Podagrion male

As mentioned above, the mantid egg case yielded a mixture of mantid nymphs and Podagrion parasitic wasps. In other words the mantids weren’t wiped out entirely. Some people think that parasitism is a bad thing. I think it’s incredible that these tiny wasps have evolved to occupy an ecological niche such as the inside of a psyllid nymph, or a mantid egg case! The wasps’ lives are so entwined with that of their host insects, that the wasps can’t survive without that other insect. If the wasps killed 100% of their hosts 100% of the time, the wasps would die out. That would be a tad counterproductive!

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Hunting the Hunter (Part 2)

Hunting the Hunter (Part 1) was written about a year ago – you can read it here. That post was mostly about spider-hunting wasps of the family Pompilidae, and finished with the image below as a bit of a teaser to this second part.

spider fly

The image shows several fly larvae (the arrow-headed segmented hairy things) and lots of eggs (the black ovoid things). They are the eggs and larvae of flies from the family Acroceridae. Adult flies of this family may be known as ‘bladder flies’, ‘small-headed flies’, ‘hump-back flies’, or ‘spider flies’. The image below indicates how a couple of those common names may have come about.

bladder fly

Acrocerid flies are well known for having enlarged compound eyes that meet in the middle of their head, which probably provides an extended field of vision. The adults of some species have elongated proboscises, sometimes longer than their entire body. The individual pictured here is of the genus Ogcodes which has a very short proboscis.

The larval stages of acrocerid flies are endoparasitoids (i.e. internal parasites) of spiders. After a pair of acrocerid flies have mated, the female flies deposit tiny eggs en masse on dead twigs, grass stems, fences, wires, and other structures. The eggs are so small the egg mass looks like soot at first sight (as you can see in the image below). There may be as many as 5000 ‘microtype’ eggs in each egg mass – all of which may hatch into spider-seeking larvae.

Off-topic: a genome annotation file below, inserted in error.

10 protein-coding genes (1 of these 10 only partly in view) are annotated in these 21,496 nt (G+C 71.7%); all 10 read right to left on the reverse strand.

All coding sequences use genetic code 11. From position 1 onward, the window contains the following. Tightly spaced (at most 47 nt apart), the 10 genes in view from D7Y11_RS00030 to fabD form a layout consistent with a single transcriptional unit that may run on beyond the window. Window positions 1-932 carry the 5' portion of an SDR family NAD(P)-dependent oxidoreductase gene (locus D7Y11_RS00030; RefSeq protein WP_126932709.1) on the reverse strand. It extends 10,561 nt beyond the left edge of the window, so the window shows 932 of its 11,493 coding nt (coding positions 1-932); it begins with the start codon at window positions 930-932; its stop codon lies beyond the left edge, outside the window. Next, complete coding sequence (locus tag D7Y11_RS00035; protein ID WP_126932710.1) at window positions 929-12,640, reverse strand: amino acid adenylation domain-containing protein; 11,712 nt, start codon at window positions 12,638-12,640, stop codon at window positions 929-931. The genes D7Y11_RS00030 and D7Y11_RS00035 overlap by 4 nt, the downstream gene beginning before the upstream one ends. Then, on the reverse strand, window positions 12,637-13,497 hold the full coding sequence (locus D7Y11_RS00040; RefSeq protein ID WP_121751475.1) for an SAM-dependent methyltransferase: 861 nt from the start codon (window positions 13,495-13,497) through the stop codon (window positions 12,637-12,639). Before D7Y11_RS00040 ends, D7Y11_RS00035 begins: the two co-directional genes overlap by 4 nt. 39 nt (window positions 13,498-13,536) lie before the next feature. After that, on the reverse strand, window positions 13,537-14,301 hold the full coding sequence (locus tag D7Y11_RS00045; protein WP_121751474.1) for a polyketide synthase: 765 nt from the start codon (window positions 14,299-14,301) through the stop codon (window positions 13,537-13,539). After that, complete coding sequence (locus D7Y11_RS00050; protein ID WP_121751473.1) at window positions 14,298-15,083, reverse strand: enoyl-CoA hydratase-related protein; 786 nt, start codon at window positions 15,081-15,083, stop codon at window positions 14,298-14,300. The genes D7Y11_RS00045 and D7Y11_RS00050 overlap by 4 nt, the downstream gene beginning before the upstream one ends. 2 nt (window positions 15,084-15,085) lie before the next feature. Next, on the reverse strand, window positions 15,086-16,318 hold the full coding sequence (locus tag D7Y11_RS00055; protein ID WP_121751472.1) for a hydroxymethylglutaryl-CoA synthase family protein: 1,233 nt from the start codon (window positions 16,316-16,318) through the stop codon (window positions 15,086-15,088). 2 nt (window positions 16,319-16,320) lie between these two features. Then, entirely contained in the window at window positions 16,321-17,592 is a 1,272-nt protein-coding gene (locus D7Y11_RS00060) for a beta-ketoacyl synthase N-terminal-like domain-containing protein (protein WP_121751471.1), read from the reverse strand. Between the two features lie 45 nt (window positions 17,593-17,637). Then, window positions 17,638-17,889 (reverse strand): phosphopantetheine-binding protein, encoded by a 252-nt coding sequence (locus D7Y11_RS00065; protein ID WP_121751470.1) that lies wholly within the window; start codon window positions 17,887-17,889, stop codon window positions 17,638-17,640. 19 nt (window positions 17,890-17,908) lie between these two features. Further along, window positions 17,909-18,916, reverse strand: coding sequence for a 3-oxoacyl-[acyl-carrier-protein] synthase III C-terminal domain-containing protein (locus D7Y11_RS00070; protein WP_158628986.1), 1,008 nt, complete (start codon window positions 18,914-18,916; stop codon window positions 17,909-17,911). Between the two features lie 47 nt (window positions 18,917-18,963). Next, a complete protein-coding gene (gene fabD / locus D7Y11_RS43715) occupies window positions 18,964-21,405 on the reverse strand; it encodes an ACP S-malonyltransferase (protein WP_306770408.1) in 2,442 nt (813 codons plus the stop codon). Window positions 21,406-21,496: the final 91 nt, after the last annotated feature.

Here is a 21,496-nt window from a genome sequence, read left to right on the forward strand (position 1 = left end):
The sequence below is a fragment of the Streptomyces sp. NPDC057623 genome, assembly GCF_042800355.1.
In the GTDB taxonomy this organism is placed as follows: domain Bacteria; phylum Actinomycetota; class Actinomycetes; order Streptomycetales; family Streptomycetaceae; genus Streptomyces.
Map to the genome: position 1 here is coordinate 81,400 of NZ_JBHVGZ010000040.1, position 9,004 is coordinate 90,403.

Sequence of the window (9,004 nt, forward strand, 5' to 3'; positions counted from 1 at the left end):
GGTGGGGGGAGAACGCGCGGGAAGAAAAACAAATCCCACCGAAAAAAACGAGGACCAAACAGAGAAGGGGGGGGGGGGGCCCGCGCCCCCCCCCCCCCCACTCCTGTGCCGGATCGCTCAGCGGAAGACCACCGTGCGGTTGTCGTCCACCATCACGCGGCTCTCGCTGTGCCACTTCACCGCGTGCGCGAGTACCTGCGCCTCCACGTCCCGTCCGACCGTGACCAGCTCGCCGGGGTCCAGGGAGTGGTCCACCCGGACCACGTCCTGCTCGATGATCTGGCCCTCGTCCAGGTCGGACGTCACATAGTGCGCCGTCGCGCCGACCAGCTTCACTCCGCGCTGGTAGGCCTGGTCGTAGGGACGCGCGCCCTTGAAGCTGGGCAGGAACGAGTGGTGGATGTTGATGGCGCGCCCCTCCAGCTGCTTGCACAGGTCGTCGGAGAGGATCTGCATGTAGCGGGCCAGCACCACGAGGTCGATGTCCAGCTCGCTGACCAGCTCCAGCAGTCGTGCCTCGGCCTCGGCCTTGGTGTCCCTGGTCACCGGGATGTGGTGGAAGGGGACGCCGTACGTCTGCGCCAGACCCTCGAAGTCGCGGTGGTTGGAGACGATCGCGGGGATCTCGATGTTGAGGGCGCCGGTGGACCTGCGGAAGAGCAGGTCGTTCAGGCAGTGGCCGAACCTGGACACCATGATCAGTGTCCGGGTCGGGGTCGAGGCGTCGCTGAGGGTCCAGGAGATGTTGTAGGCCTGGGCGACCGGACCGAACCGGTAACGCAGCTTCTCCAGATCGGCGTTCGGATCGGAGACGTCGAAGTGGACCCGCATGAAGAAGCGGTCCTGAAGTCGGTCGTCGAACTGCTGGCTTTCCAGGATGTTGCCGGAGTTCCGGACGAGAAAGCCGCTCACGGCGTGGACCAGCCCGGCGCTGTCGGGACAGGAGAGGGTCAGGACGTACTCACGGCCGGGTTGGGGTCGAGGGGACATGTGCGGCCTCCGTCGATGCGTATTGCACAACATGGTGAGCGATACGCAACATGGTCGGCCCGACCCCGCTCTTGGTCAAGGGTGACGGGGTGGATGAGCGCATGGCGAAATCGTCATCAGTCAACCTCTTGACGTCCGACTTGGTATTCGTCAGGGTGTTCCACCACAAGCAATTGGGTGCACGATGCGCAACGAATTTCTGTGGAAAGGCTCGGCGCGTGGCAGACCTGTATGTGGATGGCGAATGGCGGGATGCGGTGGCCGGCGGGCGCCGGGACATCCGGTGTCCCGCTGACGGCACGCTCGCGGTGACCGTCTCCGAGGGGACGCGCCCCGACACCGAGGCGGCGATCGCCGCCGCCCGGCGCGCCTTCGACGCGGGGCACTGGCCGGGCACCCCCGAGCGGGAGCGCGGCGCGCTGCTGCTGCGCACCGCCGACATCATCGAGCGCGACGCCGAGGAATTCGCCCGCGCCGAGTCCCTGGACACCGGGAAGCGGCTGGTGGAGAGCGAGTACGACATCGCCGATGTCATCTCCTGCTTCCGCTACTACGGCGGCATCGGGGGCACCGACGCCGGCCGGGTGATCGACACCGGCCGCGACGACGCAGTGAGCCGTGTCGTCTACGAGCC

Ogcodes eggs

First instar larvae (such as the ones in the image at the top of this post) are free-living planidia which actively seek out suitable spider hosts. The spines that you can see on the larvae must really help when climbing onto a hairy spider.

Once an acrocerid larva finds a spider, it burrows inside, attaches to the spider’s book lungs, and begins feeding on its body fluids. The larva moults three times, growing larger each time, feeding all the while. The final instar (growth stage) larva kills the spider just prior to emerging from it. The acrocerid larva consumes the entire contents of the spider’s body, leaving an empty exoskeleton. The larva then pupates, and an adult acrocerid fly eventually emerges from the pupa. The image below shows a male (left) and a female (right) of the genus Ogcodes.

Acroceridae

Many people think of flies as being either dirty (as in the case of house flies Musca domestica) or annoying (bush flies Musca vetustissima). There is much more to flies than that! There are about 7000 species of flies described in Australia so far, and there may be as many as 30,000 species here. If acrocerid flies are anything to go by, there must be lots of flies with amazing life cycles that we don’t know about yet!